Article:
Many community residents demanded the $254,324 slated to the police department's budget for new cars and such, should instead be allocated for social concerns (like buying PPE and providing more temperature scans, nursing, and busing services for students). After reviewing the video of the evening's encounter with the police, City Manager Ed Augustus, a person whose judgment I trust, said the police acted with appropriate restraint. Serious questions about whether too many non-violent people who were simply on the streets and sidewalks were arrested that night for disorderly conduct and disturbing the peace do remain, however.

Additional taxpayer funds for the school and social development should, however, be reallocated from the overpaid, overused, paid-detail work of the police on road, sewer and utility work, which allows private road contractors and utility companies to say they need more police on-site than they actually do, as any cursory drive around Worcester this spring, or during any road construction season, shows. Look at the list of highest-paid City of Worcester employees every year; it is filled overwhelmingly with police officers making between $100,000-200,000 a year due to paid details and overtime, which the taxpayer ultimately pays. A comparison with teachers shows they earn about half as much as police (though police admittedly work many more hours for this highly elevated pay).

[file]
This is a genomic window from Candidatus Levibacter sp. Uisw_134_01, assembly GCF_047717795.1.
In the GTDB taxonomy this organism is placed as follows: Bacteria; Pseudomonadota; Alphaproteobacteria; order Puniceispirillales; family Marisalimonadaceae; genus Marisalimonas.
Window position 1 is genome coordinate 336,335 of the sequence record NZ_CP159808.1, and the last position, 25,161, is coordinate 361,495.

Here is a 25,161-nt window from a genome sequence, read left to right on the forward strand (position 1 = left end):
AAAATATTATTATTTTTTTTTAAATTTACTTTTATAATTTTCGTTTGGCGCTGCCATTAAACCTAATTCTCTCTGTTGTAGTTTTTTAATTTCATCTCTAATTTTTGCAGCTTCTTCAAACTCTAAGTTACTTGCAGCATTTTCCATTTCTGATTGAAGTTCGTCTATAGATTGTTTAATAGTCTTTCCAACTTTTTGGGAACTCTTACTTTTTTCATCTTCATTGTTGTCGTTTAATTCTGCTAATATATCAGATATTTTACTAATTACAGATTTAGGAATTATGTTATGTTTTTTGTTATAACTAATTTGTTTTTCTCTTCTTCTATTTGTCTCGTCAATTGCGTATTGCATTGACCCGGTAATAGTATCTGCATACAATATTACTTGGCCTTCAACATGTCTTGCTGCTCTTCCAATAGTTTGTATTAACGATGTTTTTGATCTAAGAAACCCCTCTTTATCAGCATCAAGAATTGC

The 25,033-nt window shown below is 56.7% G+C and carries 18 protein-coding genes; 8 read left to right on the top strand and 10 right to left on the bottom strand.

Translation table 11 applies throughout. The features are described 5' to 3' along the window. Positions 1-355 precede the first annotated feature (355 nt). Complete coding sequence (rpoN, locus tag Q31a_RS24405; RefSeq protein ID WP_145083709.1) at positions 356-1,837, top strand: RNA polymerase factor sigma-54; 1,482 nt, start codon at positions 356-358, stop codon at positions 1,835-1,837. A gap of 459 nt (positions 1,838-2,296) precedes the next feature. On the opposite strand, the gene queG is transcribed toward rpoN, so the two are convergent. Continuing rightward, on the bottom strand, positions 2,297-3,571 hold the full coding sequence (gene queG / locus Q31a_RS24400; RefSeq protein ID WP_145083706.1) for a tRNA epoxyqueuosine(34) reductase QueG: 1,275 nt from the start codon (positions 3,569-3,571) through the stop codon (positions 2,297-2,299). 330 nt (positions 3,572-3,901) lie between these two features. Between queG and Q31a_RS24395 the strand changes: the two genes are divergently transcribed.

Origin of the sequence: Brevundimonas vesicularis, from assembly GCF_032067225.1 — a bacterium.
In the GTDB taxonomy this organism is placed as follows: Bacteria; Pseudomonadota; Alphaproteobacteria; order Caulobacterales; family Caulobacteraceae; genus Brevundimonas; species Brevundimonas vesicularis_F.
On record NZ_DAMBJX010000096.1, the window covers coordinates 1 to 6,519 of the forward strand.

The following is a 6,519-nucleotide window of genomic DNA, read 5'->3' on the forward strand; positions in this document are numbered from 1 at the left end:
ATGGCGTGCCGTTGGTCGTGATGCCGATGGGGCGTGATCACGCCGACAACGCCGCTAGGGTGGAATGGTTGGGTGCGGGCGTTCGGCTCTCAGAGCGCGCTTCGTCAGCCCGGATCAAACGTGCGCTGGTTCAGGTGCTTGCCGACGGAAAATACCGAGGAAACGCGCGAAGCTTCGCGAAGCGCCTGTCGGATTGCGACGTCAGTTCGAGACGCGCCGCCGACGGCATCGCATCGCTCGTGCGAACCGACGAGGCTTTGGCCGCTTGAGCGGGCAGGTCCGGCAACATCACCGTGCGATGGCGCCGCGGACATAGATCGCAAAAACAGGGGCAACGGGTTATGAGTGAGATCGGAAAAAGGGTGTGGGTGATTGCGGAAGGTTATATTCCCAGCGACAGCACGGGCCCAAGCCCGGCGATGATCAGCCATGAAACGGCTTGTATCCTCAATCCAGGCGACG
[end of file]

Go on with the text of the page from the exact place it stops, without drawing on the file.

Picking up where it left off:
Polling shows that many teachers say they are unlikely to go back to school if their classrooms reopen in the fall. Yet, the number of teachers who actually retire or resign is likely not to be so great, especially among teachers not previously contemplating retirement or moving on. WPS should announce that it will reopen immediately so that it has time to hire new teachers if needed. Polls also indicate some parents say they would likely pursue at-home learning options instead of sending their children back to school this fall.

Early decisions will also help parents who believe the pandemic is so threatening that homeschooling is more advantageous, allowing those families to apply to conduct homeschooling. WPS likely cannot afford to offer a dual system of remote, distance learning as an option to in-person learning. The logistical and organizational problems and expense are too many of an obstacle to run two parallel systems simultaneously by September. For children out with long term illness, however, remote-based learning could perhaps be selectively used in specific classrooms.

The bottom line is this: It is time to balance mitigation efforts with other compelling and competing values. The time to concentrate on educating and socializing our children and to return to normal family life, where parents work and earn money for their families and simultaneously contribute to our shared economic life, has now arrived.

—Randy Feldman has been an immigration lawyer in Worcester for the past 30 years.